At the end of his presentation, he links to an article which states:

The comparatively small amount of content and, consequently, competition for keywords in languages other than English means that you can get your localized foreign language sites to rank highly in search engines much more quickly than you can with English language websites.

Christian Arno at Search Engine Watch

This might further explain Albertio’s interest in getting his «Bulgarian» translation here at our modest Norwegian tech blog (which, though it is fairly small, is ranked at 7/10 – the same as Norway’s largest website And – maybe not all by coincidence – the Page Rank of FatCow.

Well, what’s his comment on all this?

I’ve told Marcis Gasuns I do not believe that his translation operations are done for the purpose he’s stated. I’ve said that the quality of the translations and the selection of material is so poor that it does not serve purposes aside from gaming the Google Page Rank of companies he’s doing business for, and that I do not believe his statement that his«decentralised organization has nothing to do with no-color-whatsoever SEO practices». And seeing his presentation and other material, I think he knows very well what he’s doing, and why.

NRKbeta has asked Marcis Gasuns to comment on the article, but he does not wish to do so at the time of publishing.

Last Minute Changes

After my contact with Mr. Gasuns on this article Friday, several pictures have been removed from his Picasa profile, incriminating videos have been removed from Vimeo, and his SlideShare bio has subtly shifted from SEO at EIG to CEO at GIE.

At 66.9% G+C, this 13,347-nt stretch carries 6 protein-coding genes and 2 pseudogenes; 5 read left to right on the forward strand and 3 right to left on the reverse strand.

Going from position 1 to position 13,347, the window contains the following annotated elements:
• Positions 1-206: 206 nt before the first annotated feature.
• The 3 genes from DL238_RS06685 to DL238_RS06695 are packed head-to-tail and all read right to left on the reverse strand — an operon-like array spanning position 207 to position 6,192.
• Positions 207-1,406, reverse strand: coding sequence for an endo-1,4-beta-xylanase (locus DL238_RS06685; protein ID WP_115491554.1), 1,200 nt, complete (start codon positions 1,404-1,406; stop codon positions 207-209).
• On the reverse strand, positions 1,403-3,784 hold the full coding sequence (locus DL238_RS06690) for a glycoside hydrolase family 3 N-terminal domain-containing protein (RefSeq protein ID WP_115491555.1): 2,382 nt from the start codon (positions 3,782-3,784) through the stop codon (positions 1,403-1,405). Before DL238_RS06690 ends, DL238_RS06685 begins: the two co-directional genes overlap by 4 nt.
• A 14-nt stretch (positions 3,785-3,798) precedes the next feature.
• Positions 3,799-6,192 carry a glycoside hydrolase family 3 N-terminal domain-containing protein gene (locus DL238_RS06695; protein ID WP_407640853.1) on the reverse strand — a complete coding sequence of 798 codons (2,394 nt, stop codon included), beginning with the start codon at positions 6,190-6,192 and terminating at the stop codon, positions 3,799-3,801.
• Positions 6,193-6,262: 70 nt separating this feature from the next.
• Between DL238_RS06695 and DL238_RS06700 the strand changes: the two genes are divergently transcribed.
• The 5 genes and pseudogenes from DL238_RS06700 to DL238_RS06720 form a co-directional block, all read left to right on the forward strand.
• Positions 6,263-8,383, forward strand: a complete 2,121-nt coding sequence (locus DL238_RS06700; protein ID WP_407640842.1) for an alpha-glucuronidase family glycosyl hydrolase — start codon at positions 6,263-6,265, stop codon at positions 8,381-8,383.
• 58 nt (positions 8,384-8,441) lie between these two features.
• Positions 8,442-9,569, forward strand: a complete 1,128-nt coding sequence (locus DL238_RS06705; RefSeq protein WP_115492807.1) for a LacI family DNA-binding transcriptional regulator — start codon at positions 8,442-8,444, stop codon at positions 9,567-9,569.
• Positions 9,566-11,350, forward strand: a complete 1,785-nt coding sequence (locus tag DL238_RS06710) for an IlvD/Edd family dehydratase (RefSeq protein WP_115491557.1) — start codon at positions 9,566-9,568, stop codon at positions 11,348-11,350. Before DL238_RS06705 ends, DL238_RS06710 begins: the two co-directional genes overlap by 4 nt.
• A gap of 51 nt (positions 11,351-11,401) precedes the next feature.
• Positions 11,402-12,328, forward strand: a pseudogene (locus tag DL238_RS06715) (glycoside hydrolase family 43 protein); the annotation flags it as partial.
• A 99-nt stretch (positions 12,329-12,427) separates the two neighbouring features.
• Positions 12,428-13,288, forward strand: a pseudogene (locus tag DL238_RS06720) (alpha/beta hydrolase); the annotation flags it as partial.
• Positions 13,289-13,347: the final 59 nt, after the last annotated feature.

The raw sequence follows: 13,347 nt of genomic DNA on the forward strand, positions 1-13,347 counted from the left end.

Further, the presentation Localization linkbuilding is now replaced by a more cryptic thing called Übersicht der spagyrischen Heilmittel nach Alexander von Bernus (even though the original name of the presentation has been kept). When you google Gasuns’ name today, you still find most of the old stuff in Google’s cache anyway.

NRKbeta has archived copies of most of the now removed material to document and verify our journalistic process. You’ll find the first article here: Fraud 2.0: Albertio wants to stick his straw in NRKbeta’s Google Juice.

9 kommentarer

    • Anders Hofseth (NRK) (svar til Lars Laading)

      Wow, litt av en historie. Føler meg en håndfull hattenumre mindre enn Stoll… Tok meg den frihet å legge inn en lenke i kommentaren din til Wikipedia-artikkelen. Fascinerende lesning.

  1. Dmitry Brant

    That’s funny! I was a victim of this scam just last week (from a different «person», but the same organization). I wrote an article about it myself, if you’re interested.

    It looks like you’ve done a lot more research into it than I have; well done! Now we just have to spread the word, so that the respectable websites who were fooled by this scan will remove the malicious links.

    Svar på denne kommentaren